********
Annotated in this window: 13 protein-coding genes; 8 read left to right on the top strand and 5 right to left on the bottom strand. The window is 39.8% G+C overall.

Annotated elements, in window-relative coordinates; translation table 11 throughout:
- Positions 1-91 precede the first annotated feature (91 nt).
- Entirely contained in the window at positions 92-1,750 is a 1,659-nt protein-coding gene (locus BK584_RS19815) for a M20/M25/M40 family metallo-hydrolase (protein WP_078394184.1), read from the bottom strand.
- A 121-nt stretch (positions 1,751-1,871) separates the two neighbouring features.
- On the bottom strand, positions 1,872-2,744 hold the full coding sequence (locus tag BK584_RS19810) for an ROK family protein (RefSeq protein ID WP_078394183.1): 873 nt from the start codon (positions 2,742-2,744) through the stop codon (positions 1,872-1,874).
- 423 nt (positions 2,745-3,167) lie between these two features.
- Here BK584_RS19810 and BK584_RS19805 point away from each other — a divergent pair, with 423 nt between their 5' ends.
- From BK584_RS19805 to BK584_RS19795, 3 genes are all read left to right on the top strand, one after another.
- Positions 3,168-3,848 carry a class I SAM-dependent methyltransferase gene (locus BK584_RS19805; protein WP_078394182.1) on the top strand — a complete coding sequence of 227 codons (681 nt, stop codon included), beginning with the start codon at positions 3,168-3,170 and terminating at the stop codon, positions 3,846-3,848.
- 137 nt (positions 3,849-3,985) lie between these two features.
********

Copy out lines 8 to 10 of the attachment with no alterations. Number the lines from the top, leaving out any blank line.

- Here BK584_RS19810 and BK584_RS19805 point away from each other — a divergent pair, with 423 nt between their 5' ends.
- From BK584_RS19805 to BK584_RS19795, 3 genes are all read left to right on the top strand, one after another.
- Positions 3,168-3,848 carry a class I SAM-dependent methyltransferase gene (locus BK584_RS19805; protein WP_078394182.1) on the top strand — a complete coding sequence of 227 codons (681 nt, stop codon included), beginning with the start codon at positions 3,168-3,170 and terminating at the stop codon, positions 3,846-3,848.